The vector::reserve fallacy

While reading through some code I wrote for a raytracing assignment, I noticed a peculiar function that had never caused any issues, but really looked like it should. After asking a bunch of people, I present this blog post to you!

Ah, C++ standard containers. So delightfully intuitive to work with. The most versatile has to be std::vector, whose job is to wrap a dynamic “C-style” array and manage its capacity for us as we grow and shrink the vector's size. We can simply call push_back on the vector to add as many elements as we want, and the vector will grow its capacity when needed to fit our new elements.

If you understand how a std::vector works, feel free to skip to the code.

But is it that simple?

Resizing the vector's internal array is not cheap! It incurs allocating a whole new (bigger) block of memory, copying all the elements to it, and finally freeing the old block (note that this copy may be a move, see here). Because we add elements one by one, this would trigger a lot of resizes, as the vector keeps having to guess how many elements we plan to add and reallocating a bigger and bigger internal array every time we push_back past its capacity! So, a conforming std::vector implementation will usually try to get ahead of us and secretly allocate a bigger block when it sees we start pushing to it, and then it can just keep track of the size of the vector (how many elements we've pushed to it) separately from its capacity (how many elements it can grow to before it needs to resize the internal array again).

std::vector kindly exposes this internal functionality to us through some functions. For example, the capacity() function returns the current capacity of the vector's internal array. If we know the size it will grow up to ahead of time, we can use the reserve(size_type capacity) function to have it pre-allocate this capacity for us. This avoids reallocating a lot when doing a bunch of push_backs, which can let us gain a precious bit of performance (see the example here for some actual numbers).

The code

Now that we understand std::vector::reserve, let's take a look at some C++:

std::vector<int> myVec{}; // create a vector of size 0
myVec.reserve(1); // reserve a capacity of 1
myVec[0] = 42; // write 42 to the first element of our empty(!!) vector
std::cout << myVec[0];

When run, the above prints 42. I hope I'm not the only one who's surprised this works! I'm overwriting the value of the first element in a vector... which has no elements. This is an out of bounds write, and should definitely not work. Not only that, but on my machine I can replace index 0 with up to index 15187 and it still works fine! Index 15188 segfaults, though, so at least that's sane behavior (so long as I get far enough away from the start of the vector...). So what the peck is going on??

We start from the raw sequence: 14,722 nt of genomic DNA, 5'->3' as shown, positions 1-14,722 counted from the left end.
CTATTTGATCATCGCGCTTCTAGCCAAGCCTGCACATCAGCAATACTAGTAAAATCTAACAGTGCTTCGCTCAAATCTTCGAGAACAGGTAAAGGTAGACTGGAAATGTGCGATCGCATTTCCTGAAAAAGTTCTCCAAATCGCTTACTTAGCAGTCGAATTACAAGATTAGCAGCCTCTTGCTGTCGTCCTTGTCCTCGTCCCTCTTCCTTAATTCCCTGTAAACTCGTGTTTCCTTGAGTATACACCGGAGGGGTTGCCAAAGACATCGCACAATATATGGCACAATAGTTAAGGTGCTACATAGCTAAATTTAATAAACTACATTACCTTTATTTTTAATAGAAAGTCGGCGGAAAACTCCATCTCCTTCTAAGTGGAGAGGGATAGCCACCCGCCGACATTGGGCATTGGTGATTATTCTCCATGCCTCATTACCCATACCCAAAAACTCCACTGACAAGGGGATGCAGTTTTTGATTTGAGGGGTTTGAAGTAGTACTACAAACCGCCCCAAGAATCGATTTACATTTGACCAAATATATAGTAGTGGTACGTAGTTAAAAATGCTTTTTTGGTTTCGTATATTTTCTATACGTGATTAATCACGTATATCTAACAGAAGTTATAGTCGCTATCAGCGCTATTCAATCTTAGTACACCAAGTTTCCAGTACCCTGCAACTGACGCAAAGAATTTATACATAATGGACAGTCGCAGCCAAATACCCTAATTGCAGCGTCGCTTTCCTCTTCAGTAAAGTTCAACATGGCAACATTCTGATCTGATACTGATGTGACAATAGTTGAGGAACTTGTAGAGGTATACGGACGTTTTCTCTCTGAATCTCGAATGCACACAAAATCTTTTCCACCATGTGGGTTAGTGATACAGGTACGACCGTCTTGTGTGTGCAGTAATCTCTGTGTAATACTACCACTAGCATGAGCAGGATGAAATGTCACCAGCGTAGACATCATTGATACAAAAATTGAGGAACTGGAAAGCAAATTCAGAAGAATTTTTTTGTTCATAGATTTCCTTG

The peck (it's going on)

Okay, okay, I'll say the thing. We've found what in C++ is called “undefined behavior” (UB). This is a magical realm where anything could happen. Your computer might replace every window title with your username, or your program might send an order to all pizza restaurants in a 5km radius. If you're lucky, your program will just crash. More likely though, your code will do exactly what you intended it to do, and either subtly break something later on, or never signal anything on your machine... and break on someone else's.

Why is this undefined behavior, you ask? We told our vector to reserve a size of 1, so 0 is a perfectly valid index in the its internal array. However, the C++ standard never states that vector should have an internal array! It only asks for vector implementations to be able to grow and shrink, and for reserve() to “ensure a capacity” up to which no reallocations need to happen.

NOTE: after lots of research (and asking the smart folks of the #include C++ community), I've been unable to find an implementation where this does break. That doesn't mean it's okay to rely on this behavior! It's still UB!

Why it works for us

Despite this being undefined behavior, it works consistently in my program. Why is this? When we run the line myVec[0] = 42, the std::vector::operator[] function is called with an argument of 0, to return a reference to the location in memory at index 0 for this vector. Let's look at the source code for this function in GCC's libstdc++ (which I used for my testing, though the same issue applies on clang and MSVC):

 *  @brief  Subscript access to the data contained in the %vector.
 *  @param __n The index of the element for which data should be
 *  accessed.
 *  @return  Read/write reference to data.
 *  This operator allows for easy, array-style, data access.
 *  Note that data access with this operator is unchecked and
 *  out_of_range lookups are not defined. (For checked lookups
 *  see at().)
operator[](size_type __n) _GLIBCXX_NOEXCEPT
    return *(this->_M_impl._M_start + __n);